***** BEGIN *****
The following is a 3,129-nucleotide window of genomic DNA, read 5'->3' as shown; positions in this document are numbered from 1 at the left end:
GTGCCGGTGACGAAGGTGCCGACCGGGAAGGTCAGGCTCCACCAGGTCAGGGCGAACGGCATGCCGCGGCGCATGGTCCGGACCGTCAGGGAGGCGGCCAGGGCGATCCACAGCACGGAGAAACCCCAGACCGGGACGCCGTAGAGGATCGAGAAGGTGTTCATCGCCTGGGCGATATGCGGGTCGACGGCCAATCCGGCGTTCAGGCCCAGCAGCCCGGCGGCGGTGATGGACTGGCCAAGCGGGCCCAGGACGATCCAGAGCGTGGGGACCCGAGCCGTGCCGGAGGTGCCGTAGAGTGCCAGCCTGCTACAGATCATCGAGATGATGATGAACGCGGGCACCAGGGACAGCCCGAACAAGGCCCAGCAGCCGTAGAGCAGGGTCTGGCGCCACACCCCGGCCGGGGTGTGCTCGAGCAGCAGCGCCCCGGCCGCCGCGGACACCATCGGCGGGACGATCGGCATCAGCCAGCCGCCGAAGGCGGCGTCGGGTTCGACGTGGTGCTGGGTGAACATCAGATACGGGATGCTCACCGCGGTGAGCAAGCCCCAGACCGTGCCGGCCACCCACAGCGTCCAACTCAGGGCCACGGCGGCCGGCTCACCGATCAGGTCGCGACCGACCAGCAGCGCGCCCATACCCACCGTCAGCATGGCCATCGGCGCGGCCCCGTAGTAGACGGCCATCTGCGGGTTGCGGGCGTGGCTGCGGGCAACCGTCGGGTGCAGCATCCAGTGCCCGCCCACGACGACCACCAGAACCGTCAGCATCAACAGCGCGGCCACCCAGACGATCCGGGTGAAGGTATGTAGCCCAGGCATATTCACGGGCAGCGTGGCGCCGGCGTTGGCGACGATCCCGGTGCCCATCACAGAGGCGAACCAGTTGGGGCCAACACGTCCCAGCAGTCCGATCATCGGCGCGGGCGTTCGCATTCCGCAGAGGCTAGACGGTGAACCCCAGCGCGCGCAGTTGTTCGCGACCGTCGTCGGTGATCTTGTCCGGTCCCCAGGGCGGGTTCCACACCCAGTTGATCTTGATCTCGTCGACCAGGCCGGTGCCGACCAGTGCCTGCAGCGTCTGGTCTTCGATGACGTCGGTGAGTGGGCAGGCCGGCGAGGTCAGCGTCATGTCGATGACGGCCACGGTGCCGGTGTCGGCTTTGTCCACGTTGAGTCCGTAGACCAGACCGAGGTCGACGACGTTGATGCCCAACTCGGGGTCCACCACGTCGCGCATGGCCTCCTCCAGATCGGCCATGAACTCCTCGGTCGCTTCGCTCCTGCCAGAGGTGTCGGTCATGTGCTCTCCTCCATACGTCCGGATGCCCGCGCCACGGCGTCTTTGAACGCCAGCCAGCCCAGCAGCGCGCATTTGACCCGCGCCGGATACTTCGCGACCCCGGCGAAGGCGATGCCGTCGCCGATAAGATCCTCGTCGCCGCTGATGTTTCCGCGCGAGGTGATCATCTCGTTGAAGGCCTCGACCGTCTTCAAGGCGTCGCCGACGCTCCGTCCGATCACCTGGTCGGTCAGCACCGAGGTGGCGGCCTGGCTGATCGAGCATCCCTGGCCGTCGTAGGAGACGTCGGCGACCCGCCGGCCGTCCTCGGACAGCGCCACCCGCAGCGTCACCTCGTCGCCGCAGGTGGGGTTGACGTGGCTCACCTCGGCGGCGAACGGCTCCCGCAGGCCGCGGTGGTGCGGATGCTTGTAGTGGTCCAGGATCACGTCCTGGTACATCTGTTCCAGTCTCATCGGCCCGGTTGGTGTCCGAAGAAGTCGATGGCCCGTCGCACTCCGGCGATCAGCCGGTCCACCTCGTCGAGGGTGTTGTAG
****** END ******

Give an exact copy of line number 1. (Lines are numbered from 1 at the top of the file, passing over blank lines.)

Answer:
The following is a 3,129-nucleotide window of genomic DNA, read 5'->3' as shown; positions in this document are numbered from 1 at the left end: